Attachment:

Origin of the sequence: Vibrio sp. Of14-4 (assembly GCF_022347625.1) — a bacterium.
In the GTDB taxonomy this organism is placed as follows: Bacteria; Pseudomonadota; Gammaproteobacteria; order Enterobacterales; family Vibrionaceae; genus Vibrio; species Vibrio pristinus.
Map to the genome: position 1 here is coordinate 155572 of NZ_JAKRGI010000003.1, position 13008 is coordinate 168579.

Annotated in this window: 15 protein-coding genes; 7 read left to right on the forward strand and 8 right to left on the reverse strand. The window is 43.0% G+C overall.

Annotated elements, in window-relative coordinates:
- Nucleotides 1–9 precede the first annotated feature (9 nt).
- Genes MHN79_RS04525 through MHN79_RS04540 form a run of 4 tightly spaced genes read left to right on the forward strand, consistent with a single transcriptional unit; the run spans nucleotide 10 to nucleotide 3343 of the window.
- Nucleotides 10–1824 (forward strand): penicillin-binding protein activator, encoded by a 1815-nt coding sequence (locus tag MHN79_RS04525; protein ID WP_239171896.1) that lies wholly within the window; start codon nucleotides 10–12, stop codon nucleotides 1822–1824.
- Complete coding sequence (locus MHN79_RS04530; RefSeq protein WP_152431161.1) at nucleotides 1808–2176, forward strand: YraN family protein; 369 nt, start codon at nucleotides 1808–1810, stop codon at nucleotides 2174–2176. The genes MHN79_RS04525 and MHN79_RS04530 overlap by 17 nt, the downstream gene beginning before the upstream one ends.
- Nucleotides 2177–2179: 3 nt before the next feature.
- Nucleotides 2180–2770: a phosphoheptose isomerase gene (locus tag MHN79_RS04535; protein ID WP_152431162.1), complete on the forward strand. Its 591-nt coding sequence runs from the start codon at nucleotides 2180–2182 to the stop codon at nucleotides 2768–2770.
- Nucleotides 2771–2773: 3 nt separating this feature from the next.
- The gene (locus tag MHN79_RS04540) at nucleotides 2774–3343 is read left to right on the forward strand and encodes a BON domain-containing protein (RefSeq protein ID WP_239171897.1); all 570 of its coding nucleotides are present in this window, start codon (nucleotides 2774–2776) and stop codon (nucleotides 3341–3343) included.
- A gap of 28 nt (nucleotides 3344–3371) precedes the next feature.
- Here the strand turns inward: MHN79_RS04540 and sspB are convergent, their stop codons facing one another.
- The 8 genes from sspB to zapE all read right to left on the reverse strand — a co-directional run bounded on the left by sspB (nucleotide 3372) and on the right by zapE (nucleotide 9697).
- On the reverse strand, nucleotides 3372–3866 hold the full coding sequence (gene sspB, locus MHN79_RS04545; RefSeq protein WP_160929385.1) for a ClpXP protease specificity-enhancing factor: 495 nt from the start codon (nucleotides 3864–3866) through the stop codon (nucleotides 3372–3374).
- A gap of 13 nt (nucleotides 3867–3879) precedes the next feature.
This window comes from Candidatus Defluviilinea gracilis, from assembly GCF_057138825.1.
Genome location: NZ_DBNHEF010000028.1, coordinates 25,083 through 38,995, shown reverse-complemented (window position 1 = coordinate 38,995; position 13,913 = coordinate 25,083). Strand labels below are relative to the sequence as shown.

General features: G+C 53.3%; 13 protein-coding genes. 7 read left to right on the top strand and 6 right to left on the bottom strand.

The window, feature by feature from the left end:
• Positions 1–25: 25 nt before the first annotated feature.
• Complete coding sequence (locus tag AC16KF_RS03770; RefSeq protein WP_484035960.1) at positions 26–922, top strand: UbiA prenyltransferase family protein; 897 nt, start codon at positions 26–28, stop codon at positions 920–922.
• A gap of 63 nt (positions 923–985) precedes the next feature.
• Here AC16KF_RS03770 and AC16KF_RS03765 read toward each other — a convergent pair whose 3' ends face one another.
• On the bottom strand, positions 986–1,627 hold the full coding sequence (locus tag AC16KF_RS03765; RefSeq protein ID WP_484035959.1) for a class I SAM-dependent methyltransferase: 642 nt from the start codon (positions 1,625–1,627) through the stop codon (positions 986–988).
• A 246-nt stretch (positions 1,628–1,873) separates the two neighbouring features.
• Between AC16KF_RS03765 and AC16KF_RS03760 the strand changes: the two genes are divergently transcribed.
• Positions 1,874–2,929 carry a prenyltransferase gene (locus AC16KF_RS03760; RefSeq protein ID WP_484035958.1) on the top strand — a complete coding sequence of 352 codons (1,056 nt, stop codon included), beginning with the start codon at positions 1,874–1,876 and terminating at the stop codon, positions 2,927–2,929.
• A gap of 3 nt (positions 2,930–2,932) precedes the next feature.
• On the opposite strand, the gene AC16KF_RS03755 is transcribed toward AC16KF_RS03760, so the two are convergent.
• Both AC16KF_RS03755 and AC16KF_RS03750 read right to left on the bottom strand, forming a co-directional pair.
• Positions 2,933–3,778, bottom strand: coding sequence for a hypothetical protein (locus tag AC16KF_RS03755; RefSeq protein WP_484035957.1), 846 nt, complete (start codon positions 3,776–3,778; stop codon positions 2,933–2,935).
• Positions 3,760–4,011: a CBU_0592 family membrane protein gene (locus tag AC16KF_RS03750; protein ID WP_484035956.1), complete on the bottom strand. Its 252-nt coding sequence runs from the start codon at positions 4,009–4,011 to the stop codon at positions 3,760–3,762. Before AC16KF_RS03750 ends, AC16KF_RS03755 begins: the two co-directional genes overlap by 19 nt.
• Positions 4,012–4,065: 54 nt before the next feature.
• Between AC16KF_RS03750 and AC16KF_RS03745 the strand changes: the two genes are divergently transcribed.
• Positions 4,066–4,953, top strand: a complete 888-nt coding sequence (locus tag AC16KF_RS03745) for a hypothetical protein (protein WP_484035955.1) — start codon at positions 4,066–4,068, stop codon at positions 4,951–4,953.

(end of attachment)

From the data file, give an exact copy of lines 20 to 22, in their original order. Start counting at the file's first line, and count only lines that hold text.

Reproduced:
Genome location: NZ_DBNHEF010000028.1, coordinates 25,083 through 38,995, shown reverse-complemented (window position 1 = coordinate 38,995; position 13,913 = coordinate 25,083). Strand labels below are relative to the sequence as shown.

General features: G+C 53.3%; 13 protein-coding genes. 7 read left to right on the top strand and 6 right to left on the bottom strand.

The window, feature by feature from the left end: